First on a self-advertising YouTube slot, then out on the field, Hargreaves has offered a passable version of Lazarus picking up his bed and walking at a rather impressive clip.
So why is the chorus of celebration, at least in this quarter, a little muted? It is certainly not because Hargreaves has done anything to dissipate the hugely favourable impression he created that night in San Siro with a performance so steely and mature it provoked warm praise from his captain Stefan Effenberg.
"Sometimes you see a young player and you know right away that he is a natural, that he understands precisely what he has to do," said the international veteran. "You could see that in Hargreaves tonight. For him, it was another game."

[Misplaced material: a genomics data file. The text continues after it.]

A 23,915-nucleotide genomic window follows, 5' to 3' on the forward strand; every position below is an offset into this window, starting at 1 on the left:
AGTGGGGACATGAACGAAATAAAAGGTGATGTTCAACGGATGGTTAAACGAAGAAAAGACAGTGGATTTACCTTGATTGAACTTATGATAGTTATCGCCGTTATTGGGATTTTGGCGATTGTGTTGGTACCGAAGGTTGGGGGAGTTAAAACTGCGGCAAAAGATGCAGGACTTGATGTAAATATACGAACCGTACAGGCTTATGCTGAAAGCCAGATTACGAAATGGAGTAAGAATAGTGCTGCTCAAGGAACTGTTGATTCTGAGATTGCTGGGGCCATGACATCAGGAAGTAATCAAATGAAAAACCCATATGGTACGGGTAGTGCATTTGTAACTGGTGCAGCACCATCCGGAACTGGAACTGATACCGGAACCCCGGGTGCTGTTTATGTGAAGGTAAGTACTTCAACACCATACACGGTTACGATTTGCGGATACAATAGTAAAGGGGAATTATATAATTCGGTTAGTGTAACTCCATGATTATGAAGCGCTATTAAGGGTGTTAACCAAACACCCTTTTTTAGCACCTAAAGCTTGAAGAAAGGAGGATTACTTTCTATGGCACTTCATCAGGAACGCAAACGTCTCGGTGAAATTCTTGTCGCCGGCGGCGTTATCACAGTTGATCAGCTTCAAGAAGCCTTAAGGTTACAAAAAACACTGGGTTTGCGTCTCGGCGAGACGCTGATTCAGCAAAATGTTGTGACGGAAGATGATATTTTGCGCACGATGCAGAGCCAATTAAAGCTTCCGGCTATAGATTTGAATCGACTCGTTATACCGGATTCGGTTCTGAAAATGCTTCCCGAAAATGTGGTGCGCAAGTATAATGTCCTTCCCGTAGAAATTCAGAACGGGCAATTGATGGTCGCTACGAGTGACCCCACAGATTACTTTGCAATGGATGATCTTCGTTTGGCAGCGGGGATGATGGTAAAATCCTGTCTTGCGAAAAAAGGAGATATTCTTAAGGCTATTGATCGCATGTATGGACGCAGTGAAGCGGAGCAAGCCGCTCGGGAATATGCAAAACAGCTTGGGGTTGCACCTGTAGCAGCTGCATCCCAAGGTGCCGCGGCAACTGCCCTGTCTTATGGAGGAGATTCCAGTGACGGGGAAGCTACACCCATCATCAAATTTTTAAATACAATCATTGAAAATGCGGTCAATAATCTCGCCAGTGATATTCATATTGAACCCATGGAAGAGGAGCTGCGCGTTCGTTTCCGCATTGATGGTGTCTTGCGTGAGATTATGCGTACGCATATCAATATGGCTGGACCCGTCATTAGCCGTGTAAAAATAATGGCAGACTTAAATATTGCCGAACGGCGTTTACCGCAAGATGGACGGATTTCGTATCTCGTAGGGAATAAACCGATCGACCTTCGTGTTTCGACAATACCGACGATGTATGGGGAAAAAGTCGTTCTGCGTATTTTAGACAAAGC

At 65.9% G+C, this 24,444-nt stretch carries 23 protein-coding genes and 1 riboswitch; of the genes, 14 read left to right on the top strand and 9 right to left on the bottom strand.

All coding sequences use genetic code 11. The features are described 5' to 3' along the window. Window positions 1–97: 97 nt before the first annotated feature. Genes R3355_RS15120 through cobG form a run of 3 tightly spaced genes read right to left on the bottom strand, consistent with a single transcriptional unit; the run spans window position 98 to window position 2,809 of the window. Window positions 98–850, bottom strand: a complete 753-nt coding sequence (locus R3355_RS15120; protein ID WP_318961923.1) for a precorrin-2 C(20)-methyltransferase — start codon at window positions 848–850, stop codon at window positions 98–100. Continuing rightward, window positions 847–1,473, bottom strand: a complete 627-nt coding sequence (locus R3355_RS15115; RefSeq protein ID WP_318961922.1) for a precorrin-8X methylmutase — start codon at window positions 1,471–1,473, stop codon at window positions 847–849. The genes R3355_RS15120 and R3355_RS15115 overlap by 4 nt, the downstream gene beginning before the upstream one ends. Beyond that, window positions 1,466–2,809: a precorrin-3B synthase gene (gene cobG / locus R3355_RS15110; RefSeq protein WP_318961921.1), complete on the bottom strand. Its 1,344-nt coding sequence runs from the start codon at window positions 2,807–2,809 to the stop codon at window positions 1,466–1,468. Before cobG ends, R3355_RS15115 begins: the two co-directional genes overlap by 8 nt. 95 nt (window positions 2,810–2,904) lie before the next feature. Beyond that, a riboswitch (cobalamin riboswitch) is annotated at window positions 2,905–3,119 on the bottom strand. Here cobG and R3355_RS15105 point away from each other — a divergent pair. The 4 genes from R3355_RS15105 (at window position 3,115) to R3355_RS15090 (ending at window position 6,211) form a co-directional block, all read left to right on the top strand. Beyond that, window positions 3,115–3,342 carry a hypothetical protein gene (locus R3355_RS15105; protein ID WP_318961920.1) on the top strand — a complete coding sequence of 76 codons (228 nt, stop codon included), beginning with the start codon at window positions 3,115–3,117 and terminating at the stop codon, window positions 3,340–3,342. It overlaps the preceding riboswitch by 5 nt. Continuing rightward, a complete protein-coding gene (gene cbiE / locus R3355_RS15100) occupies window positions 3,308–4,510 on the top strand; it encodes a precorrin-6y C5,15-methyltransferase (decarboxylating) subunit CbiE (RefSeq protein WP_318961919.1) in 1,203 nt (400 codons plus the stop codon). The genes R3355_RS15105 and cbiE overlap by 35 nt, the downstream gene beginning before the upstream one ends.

No, there has never been a hint of a betrayal of such standards and the consistency of Hargreaves' commitment was visible enough when he emerged as a new hero of the new City.
So what was the knock – what was the charge against the hero of the hour? It was that for some he may have been guilty of a certain gratuitous regurgitation of what seemed, if you had any sense of how many old pros are currently limping through life unupholstered by fantasy contracts that guaranteed their futures even if they never kicked a ball again, well, a degree of self-pity.
Failing some damning evidence of malicious neglect, which has so far not been forthcoming, it is certainly hard to nail the modern United – as opposed to an older one steeped in romance and glory – as the creators of a football boneyard.